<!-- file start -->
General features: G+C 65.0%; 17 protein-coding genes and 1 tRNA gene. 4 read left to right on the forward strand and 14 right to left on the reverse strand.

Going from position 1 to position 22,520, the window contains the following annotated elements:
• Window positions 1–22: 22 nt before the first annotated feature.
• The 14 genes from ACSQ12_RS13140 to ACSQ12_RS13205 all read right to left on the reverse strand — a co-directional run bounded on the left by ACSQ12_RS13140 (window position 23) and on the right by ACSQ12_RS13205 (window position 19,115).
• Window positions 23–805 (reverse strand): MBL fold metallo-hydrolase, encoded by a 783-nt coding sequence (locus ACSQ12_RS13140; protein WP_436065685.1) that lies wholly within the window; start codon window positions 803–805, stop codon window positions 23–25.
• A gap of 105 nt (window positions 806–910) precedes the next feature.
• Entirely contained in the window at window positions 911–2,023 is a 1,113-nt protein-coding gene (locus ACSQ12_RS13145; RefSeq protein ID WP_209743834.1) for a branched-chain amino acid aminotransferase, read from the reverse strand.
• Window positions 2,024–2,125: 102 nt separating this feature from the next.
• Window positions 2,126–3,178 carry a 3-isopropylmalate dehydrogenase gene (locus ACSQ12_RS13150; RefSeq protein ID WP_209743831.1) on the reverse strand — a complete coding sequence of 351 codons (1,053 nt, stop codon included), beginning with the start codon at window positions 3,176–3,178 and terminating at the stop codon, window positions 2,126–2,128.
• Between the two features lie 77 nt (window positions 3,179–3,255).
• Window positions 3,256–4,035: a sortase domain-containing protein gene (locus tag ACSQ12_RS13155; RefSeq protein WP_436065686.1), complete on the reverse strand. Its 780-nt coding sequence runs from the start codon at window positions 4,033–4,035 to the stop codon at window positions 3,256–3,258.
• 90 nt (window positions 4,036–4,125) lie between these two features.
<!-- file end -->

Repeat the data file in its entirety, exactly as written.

General features: G+C 65.0%; 17 protein-coding genes and 1 tRNA gene. 4 read left to right on the forward strand and 14 right to left on the reverse strand.

Going from position 1 to position 22,520, the window contains the following annotated elements:
• Window positions 1–22: 22 nt before the first annotated feature.
• The 14 genes from ACSQ12_RS13140 to ACSQ12_RS13205 all read right to left on the reverse strand — a co-directional run bounded on the left by ACSQ12_RS13140 (window position 23) and on the right by ACSQ12_RS13205 (window position 19,115).
• Window positions 23–805 (reverse strand): MBL fold metallo-hydrolase, encoded by a 783-nt coding sequence (locus ACSQ12_RS13140; protein WP_436065685.1) that lies wholly within the window; start codon window positions 803–805, stop codon window positions 23–25.
• A gap of 105 nt (window positions 806–910) precedes the next feature.
• Entirely contained in the window at window positions 911–2,023 is a 1,113-nt protein-coding gene (locus ACSQ12_RS13145; RefSeq protein ID WP_209743834.1) for a branched-chain amino acid aminotransferase, read from the reverse strand.
• Window positions 2,024–2,125: 102 nt separating this feature from the next.
• Window positions 2,126–3,178 carry a 3-isopropylmalate dehydrogenase gene (locus ACSQ12_RS13150; RefSeq protein ID WP_209743831.1) on the reverse strand — a complete coding sequence of 351 codons (1,053 nt, stop codon included), beginning with the start codon at window positions 3,176–3,178 and terminating at the stop codon, window positions 2,126–2,128.
• Between the two features lie 77 nt (window positions 3,179–3,255).
• Window positions 3,256–4,035: a sortase domain-containing protein gene (locus tag ACSQ12_RS13155; RefSeq protein WP_436065686.1), complete on the reverse strand. Its 780-nt coding sequence runs from the start codon at window positions 4,033–4,035 to the stop codon at window positions 3,256–3,258.
• 90 nt (window positions 4,036–4,125) lie between these two features.